If people are in an environment where they're afraid of making decisions, making mistakes or speaking up, those decisions aren't made. They simply just follow the recipe. They become robotic. Our kitchen became less robotic, leaving more space for the individual. Because of that, the food tastes better.

Potato Chip and Chicken Liver Redzepi's recipe: Potato Chip and Chicken Liver

RS: The cookbook has these stunning photos. It's organized by month to go along with the dishes mentioned in the journal. But the ingredients and the preparations are often very specialized in this cookbook. Do you really expect normal, everyday cooks to prepare most of these dishes?

RR: If you are in your kitchen next Tuesday evening and you just picked up your kids and you want to do spaghetti bolognese, then you don't say, "Let me just check what the Noma book has to offer."

If you are at the farmers market on a Friday, you think, "Tomorrow is Saturday. I want to spend the day in the kitchen, have fun with that, drink lots of wine at the same time and cook for my friends." Then there are plenty of recipes you can do that with.

The first book we did -- the previous one, which is 3 years old -- that was a different story. But in the past 3 years, we've become more confident. As a result, the food has become more simple. For instance, there's a recipe that is essentially just a roasted cauliflower. Then it's served with a dollop of whipped cream. Everybody can do that.

RS: But then, for example, is it a dessert that has the crème fraîche with the ants on top?

RR: No, that's not a dessert.

Ants are everywhere, so that one is easy. The only question is whether you get the right ants.

This was the first time we ever started implementing these very delicious, spicy, wonderfully citrusy ants on the menu. It was a bouquet of aromatic herbs, and in between was crisped-up kale and all sorts of leaves. It was like a bouquet of flowers. Then to go with it was a dollop of crème fraîche that was flavored with these ants to give that citrusy-, lemongrass-, coriander-flavored explosion. It was a huge success.

RS: These are Danish ants you're talking about. Here in America, can we just substitute them with our American varieties?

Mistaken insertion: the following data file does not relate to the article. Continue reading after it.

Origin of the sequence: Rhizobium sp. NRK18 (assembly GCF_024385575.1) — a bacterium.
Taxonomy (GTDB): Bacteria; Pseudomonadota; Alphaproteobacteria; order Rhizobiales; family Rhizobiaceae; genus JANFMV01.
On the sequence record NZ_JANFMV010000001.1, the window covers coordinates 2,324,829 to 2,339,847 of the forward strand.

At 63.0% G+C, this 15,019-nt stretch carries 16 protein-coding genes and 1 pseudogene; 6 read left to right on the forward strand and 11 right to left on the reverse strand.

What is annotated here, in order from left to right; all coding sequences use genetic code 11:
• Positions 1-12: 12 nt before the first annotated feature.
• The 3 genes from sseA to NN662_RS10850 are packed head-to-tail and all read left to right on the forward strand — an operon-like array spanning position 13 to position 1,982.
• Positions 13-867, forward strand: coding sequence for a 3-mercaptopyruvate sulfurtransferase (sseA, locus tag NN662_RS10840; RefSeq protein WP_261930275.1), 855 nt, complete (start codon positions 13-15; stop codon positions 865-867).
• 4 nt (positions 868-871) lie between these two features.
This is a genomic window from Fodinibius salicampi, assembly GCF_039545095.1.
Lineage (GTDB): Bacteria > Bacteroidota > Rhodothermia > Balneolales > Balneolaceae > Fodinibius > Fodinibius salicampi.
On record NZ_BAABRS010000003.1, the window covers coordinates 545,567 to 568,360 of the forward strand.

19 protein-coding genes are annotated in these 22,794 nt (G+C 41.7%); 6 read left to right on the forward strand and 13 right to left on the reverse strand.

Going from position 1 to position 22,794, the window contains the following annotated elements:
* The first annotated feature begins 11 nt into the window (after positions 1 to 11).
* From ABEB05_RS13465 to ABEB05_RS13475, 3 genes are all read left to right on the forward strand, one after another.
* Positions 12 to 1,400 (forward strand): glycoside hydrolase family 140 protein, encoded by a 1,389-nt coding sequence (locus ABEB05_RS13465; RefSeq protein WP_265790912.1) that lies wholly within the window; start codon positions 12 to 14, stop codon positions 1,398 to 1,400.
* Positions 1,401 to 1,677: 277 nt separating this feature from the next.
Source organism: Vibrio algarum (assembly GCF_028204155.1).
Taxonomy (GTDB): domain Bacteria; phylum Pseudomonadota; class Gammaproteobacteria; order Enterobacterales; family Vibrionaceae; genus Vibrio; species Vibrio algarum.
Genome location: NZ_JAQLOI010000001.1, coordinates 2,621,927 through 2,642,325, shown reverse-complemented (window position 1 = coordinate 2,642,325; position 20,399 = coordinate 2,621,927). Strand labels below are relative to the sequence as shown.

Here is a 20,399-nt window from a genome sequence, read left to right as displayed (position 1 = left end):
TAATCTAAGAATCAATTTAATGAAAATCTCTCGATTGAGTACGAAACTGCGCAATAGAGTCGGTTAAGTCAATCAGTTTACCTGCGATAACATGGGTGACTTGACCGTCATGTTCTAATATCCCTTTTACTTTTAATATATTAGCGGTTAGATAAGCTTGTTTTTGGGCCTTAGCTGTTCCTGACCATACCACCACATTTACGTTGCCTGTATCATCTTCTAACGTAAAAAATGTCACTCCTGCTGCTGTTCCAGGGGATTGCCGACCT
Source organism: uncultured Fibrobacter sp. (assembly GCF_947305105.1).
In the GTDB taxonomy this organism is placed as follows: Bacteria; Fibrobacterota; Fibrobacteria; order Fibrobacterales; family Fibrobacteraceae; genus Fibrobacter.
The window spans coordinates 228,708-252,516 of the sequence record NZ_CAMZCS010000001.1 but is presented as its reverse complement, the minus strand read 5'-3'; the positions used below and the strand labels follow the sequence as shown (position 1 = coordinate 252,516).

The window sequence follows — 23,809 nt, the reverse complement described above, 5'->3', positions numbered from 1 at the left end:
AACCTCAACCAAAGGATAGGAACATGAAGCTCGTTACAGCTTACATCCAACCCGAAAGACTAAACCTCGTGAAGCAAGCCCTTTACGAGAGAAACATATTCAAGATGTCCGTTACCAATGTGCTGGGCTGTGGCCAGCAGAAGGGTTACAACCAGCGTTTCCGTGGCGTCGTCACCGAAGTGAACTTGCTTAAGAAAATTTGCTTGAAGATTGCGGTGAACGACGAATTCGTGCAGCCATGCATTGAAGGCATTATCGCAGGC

RR: In Denmark all the ant varieties are actually edible. Not all of them taste good, they vary from species to species.

RS: At this point, you may disagree with me because you're so humble, but you're super famous. Everybody knows you and your restaurant. You've got Michelin stars. You've consistently been on the very top of the list of the world's 50 best restaurants. How do you feel about that fame? What is it like being you?

RR: I have two kids. I deal with poop explosions.

One of the reasons why I wrote this journal was for that matter, actually. We were such a young restaurant and overnight, literally, we went from zeroes to heroes. Suddenly there was this newfound attention that I'd never had before. It started to almost change the decisions I made for the restaurant.

In writing this journal, I also came to have a little phrase that works well for me: "Consider it all a bank loan." You have to give it back. Don't get attached to it. It's not yours to keep. I try not to focus on it at all. I try to be the best boss, father and husband I can be. That's the important thing.

Rebecca Sheir
Rebecca Sheir is the host of Metro Connection on WAMU 88.5 in Washington, D.C. She previously served as host of AK on Alaska Public Radio Network and reported for NPR member station KTOO in Juneau. Her stories have won numerous awards, airing on public radio programs such as All Things Considered, Weekend Edition, Marketplace, Latino USA, Only a Game, Here & Now, Interfaith Voices and Voice of America.